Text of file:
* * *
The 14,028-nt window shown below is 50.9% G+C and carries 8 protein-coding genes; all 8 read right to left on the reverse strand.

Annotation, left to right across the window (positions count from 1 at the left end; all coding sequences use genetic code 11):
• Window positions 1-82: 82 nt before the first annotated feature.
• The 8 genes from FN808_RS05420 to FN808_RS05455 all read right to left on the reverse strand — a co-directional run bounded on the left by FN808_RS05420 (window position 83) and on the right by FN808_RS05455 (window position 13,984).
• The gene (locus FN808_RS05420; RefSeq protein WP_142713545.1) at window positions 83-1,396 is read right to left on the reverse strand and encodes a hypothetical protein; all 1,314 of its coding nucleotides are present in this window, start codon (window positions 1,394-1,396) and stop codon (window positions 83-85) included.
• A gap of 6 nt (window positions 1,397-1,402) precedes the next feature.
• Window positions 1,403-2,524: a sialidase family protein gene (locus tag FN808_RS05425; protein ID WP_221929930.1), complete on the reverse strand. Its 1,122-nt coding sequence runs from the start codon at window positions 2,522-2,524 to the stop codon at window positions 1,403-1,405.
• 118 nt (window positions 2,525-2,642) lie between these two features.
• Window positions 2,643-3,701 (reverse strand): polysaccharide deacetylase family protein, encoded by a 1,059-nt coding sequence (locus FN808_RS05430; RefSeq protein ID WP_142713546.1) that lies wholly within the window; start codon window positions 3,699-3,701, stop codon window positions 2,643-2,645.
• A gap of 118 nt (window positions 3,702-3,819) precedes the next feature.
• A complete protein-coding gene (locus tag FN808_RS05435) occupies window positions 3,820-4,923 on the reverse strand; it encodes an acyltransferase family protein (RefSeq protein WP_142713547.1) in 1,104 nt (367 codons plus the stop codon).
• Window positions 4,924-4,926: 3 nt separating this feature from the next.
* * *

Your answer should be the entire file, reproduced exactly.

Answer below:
The 14,028-nt window shown below is 50.9% G+C and carries 8 protein-coding genes; all 8 read right to left on the reverse strand.

Annotation, left to right across the window (positions count from 1 at the left end; all coding sequences use genetic code 11):
• Window positions 1-82: 82 nt before the first annotated feature.
• The 8 genes from FN808_RS05420 to FN808_RS05455 all read right to left on the reverse strand — a co-directional run bounded on the left by FN808_RS05420 (window position 83) and on the right by FN808_RS05455 (window position 13,984).
• The gene (locus FN808_RS05420; RefSeq protein WP_142713545.1) at window positions 83-1,396 is read right to left on the reverse strand and encodes a hypothetical protein; all 1,314 of its coding nucleotides are present in this window, start codon (window positions 1,394-1,396) and stop codon (window positions 83-85) included.
• A gap of 6 nt (window positions 1,397-1,402) precedes the next feature.
• Window positions 1,403-2,524: a sialidase family protein gene (locus tag FN808_RS05425; protein ID WP_221929930.1), complete on the reverse strand. Its 1,122-nt coding sequence runs from the start codon at window positions 2,522-2,524 to the stop codon at window positions 1,403-1,405.
• 118 nt (window positions 2,525-2,642) lie between these two features.
• Window positions 2,643-3,701 (reverse strand): polysaccharide deacetylase family protein, encoded by a 1,059-nt coding sequence (locus FN808_RS05430; RefSeq protein ID WP_142713546.1) that lies wholly within the window; start codon window positions 3,699-3,701, stop codon window positions 2,643-2,645.
• A gap of 118 nt (window positions 3,702-3,819) precedes the next feature.
• A complete protein-coding gene (locus tag FN808_RS05435) occupies window positions 3,820-4,923 on the reverse strand; it encodes an acyltransferase family protein (RefSeq protein WP_142713547.1) in 1,104 nt (367 codons plus the stop codon).
• Window positions 4,924-4,926: 3 nt separating this feature from the next.